Ritch says they the use of more advanced devices like tablet computers that combine greater portability than laptops with much better usability when it comes to interacting with data, because of the much bigger screen. He believes this should lead to even greater productivity while on the road.
“It’s not just a case of ‘I’ve got the email, I see it, and I’ll wait until I get back to the office’. I think you’re going to see more tablets emerging and people spending more time away from the office actually being productive because there is no need to go back to the office to receive a big file – it’s now going to be presented to you a lot more quickly, a lot more efficiently, and you then with a fairly advanced device can make better use of your time,” according to Ritch.
The technology will also move beyond smartphones and tablets, as 4G dongles will also be available for laptops, allowing access to the network while on the move. Another piece of technology that makes use of 4G is a MiFi device, which although smaller than a mobile phone, creates a WiFi hotspot that can be accessed by up to five WiFi enabled devices. This makes it possible to create ad-hoc Internet access wherever required, whether setting up an ad hoc conference room or lounging on the beach.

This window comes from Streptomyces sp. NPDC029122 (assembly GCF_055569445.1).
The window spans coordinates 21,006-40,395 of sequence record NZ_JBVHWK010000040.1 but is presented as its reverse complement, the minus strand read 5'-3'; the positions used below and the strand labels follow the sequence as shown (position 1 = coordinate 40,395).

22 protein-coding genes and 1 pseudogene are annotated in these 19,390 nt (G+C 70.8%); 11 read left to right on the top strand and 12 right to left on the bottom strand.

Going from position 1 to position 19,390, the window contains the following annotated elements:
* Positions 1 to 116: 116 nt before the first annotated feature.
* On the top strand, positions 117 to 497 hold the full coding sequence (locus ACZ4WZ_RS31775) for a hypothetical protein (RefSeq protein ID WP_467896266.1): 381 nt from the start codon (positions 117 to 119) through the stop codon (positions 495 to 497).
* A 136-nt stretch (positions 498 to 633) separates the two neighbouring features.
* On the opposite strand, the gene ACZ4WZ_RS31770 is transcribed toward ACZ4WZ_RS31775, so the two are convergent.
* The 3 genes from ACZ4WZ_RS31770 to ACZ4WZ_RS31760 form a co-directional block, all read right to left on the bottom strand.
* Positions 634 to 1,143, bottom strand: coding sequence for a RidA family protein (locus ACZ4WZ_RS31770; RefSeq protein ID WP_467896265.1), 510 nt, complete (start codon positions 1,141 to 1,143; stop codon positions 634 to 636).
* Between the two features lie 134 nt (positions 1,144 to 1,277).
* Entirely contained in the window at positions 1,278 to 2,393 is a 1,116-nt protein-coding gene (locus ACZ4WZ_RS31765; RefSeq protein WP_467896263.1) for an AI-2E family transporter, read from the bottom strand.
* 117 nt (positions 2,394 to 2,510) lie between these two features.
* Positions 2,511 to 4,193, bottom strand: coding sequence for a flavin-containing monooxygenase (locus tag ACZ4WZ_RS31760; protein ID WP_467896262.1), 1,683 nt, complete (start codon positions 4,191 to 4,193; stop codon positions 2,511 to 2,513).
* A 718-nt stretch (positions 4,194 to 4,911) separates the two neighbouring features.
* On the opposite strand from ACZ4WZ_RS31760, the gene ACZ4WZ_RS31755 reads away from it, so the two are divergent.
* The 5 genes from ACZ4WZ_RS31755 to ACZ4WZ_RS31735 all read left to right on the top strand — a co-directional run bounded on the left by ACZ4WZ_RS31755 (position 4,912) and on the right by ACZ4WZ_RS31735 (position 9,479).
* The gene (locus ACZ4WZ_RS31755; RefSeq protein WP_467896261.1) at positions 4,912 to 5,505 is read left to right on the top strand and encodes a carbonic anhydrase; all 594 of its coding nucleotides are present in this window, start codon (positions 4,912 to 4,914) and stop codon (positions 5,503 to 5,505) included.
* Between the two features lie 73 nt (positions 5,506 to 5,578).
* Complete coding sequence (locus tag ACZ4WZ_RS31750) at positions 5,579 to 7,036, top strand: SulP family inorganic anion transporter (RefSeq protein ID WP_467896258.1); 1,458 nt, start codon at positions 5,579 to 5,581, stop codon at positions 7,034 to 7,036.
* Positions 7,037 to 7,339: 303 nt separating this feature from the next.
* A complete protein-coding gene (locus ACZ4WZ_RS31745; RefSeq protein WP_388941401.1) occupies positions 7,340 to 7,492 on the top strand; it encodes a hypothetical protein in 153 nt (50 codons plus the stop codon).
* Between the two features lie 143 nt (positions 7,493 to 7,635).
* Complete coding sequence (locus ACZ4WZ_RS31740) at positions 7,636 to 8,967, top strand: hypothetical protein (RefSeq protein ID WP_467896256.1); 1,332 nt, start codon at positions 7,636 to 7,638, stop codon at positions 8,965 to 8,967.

Even though the speed consumers are likely to see during everyday use will hover around the 5Mbps mark, which is comparable with LIME’s fixed line Internet service, the technology is not intended as a replacement for fixed line Internet. According to Ritch, LIME will be moving in line with mobile data services around the globe in providing plans with a cap on included data, as there has been a move away from unlimited mobile data services globally.
“In terms of unlimited broadband they are better off using their devices at home using our fixed line service or ADSL service. The reason why this is not a replacement technology is that we are dealing with radio spectrum technology, which is a limited resource so in terms of networks across the world, as here in Cayman, we would simply not be able to keep up with the level of investment to build a network that would be able to cater to unlimited data utilisation on the wireless network,” he says.